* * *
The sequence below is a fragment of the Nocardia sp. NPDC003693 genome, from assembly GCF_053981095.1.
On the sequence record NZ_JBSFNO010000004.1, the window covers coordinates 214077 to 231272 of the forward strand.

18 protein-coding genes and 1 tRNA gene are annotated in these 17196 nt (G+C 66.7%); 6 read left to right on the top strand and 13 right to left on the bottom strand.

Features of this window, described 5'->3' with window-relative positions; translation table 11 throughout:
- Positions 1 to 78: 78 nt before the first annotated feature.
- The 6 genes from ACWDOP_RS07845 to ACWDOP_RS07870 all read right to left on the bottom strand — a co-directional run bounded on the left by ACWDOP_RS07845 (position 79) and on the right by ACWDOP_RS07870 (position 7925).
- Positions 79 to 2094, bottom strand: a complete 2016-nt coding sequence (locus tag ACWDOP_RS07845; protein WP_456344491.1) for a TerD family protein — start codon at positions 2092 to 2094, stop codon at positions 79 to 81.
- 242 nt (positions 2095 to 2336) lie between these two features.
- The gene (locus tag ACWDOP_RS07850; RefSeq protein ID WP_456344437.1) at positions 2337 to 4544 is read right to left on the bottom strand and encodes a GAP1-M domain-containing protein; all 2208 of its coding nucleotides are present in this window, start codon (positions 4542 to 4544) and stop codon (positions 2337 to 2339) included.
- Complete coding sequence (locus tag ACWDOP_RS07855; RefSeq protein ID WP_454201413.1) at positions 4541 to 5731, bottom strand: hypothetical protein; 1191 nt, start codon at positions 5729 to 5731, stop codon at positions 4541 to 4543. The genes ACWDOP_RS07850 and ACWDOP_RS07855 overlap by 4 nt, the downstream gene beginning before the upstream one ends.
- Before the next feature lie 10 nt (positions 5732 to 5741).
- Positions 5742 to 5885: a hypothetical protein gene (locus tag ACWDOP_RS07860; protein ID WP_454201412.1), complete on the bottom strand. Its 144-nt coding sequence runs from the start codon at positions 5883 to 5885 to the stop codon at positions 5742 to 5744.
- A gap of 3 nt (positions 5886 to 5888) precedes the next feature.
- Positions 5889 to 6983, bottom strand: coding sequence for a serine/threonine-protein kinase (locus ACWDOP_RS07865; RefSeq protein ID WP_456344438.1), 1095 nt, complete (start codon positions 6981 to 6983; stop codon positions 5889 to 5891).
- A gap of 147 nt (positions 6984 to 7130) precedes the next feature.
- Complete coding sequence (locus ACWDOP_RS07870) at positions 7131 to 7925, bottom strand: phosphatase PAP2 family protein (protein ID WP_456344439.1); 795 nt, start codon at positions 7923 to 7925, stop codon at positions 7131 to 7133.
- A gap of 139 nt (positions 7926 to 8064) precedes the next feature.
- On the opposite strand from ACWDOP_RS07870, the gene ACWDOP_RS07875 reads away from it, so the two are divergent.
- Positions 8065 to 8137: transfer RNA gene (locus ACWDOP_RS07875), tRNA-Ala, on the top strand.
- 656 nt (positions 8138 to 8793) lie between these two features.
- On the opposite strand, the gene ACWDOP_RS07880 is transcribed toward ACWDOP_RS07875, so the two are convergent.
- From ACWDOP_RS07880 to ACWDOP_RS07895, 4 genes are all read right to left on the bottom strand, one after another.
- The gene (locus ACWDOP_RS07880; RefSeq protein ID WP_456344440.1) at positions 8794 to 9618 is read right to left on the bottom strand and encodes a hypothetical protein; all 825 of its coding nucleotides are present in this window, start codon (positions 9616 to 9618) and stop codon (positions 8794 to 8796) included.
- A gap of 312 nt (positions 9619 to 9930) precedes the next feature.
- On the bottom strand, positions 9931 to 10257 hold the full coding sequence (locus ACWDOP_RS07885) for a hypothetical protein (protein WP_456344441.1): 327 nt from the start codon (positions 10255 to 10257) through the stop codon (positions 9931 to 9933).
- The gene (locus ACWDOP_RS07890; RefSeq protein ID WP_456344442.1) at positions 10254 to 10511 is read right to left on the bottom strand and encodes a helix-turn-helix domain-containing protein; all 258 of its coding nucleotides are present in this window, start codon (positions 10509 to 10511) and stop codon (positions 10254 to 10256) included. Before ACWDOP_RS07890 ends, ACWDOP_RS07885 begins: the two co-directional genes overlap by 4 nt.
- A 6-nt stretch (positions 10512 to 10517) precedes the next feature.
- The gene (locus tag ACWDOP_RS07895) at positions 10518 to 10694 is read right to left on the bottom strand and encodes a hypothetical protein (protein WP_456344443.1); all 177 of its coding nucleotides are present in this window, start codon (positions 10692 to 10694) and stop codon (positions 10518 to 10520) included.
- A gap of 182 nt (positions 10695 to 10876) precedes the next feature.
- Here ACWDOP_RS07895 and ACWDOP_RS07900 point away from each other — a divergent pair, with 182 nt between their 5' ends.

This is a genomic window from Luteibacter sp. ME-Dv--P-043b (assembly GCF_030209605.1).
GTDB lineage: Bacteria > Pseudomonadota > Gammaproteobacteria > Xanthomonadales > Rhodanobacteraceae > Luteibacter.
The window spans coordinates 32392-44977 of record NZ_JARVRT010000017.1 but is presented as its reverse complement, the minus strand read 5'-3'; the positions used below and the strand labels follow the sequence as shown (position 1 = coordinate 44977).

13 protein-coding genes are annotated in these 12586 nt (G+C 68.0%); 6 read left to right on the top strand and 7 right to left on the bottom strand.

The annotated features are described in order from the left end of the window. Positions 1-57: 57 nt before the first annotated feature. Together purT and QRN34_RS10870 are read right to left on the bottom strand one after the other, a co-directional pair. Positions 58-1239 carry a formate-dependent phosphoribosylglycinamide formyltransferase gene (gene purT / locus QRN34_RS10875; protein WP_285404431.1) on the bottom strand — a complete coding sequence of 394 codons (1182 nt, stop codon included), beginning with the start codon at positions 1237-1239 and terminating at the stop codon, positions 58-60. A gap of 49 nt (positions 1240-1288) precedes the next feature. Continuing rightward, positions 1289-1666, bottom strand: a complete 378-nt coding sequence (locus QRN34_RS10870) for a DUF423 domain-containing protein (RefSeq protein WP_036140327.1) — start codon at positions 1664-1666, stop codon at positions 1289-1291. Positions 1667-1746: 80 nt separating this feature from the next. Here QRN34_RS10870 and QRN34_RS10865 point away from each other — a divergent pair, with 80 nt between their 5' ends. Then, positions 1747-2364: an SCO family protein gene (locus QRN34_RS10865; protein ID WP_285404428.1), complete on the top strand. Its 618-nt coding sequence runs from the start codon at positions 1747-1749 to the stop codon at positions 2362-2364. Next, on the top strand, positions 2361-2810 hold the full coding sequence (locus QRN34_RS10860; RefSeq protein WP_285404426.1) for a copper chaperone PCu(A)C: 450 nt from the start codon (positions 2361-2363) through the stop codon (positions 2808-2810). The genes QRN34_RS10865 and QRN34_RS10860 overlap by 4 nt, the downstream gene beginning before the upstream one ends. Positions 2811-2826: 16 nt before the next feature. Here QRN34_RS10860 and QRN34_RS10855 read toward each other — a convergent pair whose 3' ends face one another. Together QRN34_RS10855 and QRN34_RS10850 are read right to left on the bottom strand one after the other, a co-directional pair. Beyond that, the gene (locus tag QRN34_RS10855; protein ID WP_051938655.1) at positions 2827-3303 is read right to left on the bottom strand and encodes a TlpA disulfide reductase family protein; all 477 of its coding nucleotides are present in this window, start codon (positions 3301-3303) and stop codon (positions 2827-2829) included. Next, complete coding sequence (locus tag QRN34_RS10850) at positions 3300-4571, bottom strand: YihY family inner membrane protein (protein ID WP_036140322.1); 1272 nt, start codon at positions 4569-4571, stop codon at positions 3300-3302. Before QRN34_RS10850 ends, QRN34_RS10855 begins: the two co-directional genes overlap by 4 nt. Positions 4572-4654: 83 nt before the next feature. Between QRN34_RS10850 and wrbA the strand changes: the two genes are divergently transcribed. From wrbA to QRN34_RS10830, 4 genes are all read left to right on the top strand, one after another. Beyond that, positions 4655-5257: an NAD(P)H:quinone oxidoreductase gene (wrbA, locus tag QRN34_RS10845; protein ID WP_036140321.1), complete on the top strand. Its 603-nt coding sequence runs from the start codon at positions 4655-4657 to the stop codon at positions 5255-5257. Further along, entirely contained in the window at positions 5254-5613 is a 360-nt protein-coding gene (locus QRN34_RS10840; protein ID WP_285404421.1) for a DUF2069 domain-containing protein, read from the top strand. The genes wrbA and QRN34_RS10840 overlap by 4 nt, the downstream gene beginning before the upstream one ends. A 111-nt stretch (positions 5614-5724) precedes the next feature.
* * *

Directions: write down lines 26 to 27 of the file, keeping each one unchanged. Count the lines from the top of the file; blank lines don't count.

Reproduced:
- The gene (locus ACWDOP_RS07890; RefSeq protein ID WP_456344442.1) at positions 10254 to 10511 is read right to left on the bottom strand and encodes a helix-turn-helix domain-containing protein; all 258 of its coding nucleotides are present in this window, start codon (positions 10509 to 10511) and stop codon (positions 10254 to 10256) included. Before ACWDOP_RS07890 ends, ACWDOP_RS07885 begins: the two co-directional genes overlap by 4 nt.
- A 6-nt stretch (positions 10512 to 10517) precedes the next feature.